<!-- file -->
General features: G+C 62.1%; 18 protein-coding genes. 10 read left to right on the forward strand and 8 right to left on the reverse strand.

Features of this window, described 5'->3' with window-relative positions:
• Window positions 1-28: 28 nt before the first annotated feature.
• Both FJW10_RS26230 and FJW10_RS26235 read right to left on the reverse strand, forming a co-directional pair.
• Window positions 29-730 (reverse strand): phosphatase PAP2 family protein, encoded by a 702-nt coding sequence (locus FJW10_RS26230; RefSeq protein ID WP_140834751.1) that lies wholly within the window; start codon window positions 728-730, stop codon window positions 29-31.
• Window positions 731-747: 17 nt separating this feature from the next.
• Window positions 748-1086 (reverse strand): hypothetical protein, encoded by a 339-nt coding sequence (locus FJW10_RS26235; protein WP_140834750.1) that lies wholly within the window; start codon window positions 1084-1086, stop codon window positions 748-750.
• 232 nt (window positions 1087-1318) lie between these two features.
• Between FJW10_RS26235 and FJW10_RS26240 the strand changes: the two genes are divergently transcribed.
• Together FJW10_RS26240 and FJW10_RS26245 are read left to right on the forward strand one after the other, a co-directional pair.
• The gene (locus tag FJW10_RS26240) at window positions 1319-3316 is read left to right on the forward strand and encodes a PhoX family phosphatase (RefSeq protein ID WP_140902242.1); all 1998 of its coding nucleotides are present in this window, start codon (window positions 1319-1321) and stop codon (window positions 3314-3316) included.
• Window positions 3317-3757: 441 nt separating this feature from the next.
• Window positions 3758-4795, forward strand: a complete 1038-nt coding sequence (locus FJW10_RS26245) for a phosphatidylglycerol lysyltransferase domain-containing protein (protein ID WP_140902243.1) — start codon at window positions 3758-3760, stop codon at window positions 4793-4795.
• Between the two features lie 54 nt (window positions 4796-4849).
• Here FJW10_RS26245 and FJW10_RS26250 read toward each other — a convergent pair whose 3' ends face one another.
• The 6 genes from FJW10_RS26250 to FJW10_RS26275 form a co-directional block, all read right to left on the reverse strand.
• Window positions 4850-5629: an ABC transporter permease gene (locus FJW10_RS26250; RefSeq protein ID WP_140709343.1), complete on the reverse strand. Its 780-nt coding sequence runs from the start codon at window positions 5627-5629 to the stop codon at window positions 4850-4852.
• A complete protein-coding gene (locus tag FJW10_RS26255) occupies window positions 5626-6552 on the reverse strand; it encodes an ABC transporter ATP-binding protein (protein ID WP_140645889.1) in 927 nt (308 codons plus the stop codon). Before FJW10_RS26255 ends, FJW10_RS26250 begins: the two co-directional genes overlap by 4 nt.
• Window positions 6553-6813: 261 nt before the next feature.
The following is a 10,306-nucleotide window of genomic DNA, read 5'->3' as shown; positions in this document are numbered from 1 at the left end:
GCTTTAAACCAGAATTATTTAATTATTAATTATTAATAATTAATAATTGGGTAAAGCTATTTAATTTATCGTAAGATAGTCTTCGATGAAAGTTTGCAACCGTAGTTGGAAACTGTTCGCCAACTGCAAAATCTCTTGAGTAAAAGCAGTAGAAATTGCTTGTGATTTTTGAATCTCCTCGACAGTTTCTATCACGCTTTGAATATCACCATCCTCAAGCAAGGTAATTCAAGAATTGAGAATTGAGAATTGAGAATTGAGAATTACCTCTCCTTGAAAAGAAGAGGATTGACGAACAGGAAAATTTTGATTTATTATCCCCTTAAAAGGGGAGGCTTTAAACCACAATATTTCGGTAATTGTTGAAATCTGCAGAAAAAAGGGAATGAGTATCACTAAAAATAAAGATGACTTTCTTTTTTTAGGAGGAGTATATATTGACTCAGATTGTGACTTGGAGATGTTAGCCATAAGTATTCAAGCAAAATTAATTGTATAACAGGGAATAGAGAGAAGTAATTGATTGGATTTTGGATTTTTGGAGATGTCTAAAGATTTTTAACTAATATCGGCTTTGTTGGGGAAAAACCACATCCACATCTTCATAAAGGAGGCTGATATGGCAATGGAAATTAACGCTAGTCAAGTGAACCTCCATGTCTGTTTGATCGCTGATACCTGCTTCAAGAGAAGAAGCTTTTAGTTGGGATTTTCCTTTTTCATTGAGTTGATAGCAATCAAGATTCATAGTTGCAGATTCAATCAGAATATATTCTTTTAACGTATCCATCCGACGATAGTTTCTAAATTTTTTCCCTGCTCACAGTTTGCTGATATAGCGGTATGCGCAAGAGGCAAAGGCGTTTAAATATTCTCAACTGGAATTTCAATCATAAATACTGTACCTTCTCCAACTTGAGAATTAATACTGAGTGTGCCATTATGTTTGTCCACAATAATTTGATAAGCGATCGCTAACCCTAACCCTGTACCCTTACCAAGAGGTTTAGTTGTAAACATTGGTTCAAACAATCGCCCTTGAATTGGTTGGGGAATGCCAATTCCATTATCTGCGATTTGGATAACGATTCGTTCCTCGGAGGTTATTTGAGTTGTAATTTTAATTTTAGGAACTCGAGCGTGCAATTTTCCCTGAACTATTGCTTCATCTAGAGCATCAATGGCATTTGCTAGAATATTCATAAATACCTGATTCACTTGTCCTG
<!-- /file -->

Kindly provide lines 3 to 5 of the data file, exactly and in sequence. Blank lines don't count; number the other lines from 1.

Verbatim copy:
• Window positions 1-28: 28 nt before the first annotated feature.
• Both FJW10_RS26230 and FJW10_RS26235 read right to left on the reverse strand, forming a co-directional pair.
• Window positions 29-730 (reverse strand): phosphatase PAP2 family protein, encoded by a 702-nt coding sequence (locus FJW10_RS26230; RefSeq protein ID WP_140834751.1) that lies wholly within the window; start codon window positions 728-730, stop codon window positions 29-31.